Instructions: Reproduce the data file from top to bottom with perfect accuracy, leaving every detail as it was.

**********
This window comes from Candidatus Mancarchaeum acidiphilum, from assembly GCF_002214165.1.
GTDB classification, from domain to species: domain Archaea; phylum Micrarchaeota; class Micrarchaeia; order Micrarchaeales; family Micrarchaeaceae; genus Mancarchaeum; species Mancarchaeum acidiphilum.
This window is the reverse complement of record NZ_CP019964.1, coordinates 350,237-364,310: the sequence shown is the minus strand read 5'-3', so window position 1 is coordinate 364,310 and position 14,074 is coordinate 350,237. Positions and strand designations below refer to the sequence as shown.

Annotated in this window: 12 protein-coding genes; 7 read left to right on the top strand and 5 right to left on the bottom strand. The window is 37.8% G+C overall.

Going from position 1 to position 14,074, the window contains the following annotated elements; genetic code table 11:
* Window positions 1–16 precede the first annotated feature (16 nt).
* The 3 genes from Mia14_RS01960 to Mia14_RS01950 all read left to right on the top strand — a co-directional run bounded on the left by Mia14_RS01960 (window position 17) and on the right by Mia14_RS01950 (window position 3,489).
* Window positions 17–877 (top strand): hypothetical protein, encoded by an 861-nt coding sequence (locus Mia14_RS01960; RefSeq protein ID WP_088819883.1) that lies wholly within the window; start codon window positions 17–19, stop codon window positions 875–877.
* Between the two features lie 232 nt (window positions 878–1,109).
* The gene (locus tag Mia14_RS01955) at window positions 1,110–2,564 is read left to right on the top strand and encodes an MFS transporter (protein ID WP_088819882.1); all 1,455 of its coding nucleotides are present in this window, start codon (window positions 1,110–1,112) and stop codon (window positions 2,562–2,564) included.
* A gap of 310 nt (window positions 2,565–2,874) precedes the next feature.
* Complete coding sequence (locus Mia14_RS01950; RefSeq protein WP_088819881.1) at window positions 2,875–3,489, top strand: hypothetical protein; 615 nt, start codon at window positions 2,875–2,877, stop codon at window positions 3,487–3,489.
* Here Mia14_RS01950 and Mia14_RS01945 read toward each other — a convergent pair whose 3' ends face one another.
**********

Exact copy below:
This window comes from Candidatus Mancarchaeum acidiphilum, from assembly GCF_002214165.1.
GTDB classification, from domain to species: domain Archaea; phylum Micrarchaeota; class Micrarchaeia; order Micrarchaeales; family Micrarchaeaceae; genus Mancarchaeum; species Mancarchaeum acidiphilum.
This window is the reverse complement of record NZ_CP019964.1, coordinates 350,237-364,310: the sequence shown is the minus strand read 5'-3', so window position 1 is coordinate 364,310 and position 14,074 is coordinate 350,237. Positions and strand designations below refer to the sequence as shown.

Annotated in this window: 12 protein-coding genes; 7 read left to right on the top strand and 5 right to left on the bottom strand. The window is 37.8% G+C overall.

Going from position 1 to position 14,074, the window contains the following annotated elements; genetic code table 11:
* Window positions 1–16 precede the first annotated feature (16 nt).
* The 3 genes from Mia14_RS01960 to Mia14_RS01950 all read left to right on the top strand — a co-directional run bounded on the left by Mia14_RS01960 (window position 17) and on the right by Mia14_RS01950 (window position 3,489).
* Window positions 17–877 (top strand): hypothetical protein, encoded by an 861-nt coding sequence (locus Mia14_RS01960; RefSeq protein ID WP_088819883.1) that lies wholly within the window; start codon window positions 17–19, stop codon window positions 875–877.
* Between the two features lie 232 nt (window positions 878–1,109).
* The gene (locus tag Mia14_RS01955) at window positions 1,110–2,564 is read left to right on the top strand and encodes an MFS transporter (protein ID WP_088819882.1); all 1,455 of its coding nucleotides are present in this window, start codon (window positions 1,110–1,112) and stop codon (window positions 2,562–2,564) included.
* A gap of 310 nt (window positions 2,565–2,874) precedes the next feature.
* Complete coding sequence (locus Mia14_RS01950; RefSeq protein WP_088819881.1) at window positions 2,875–3,489, top strand: hypothetical protein; 615 nt, start codon at window positions 2,875–2,877, stop codon at window positions 3,487–3,489.
* Here Mia14_RS01950 and Mia14_RS01945 read toward each other — a convergent pair whose 3' ends face one another.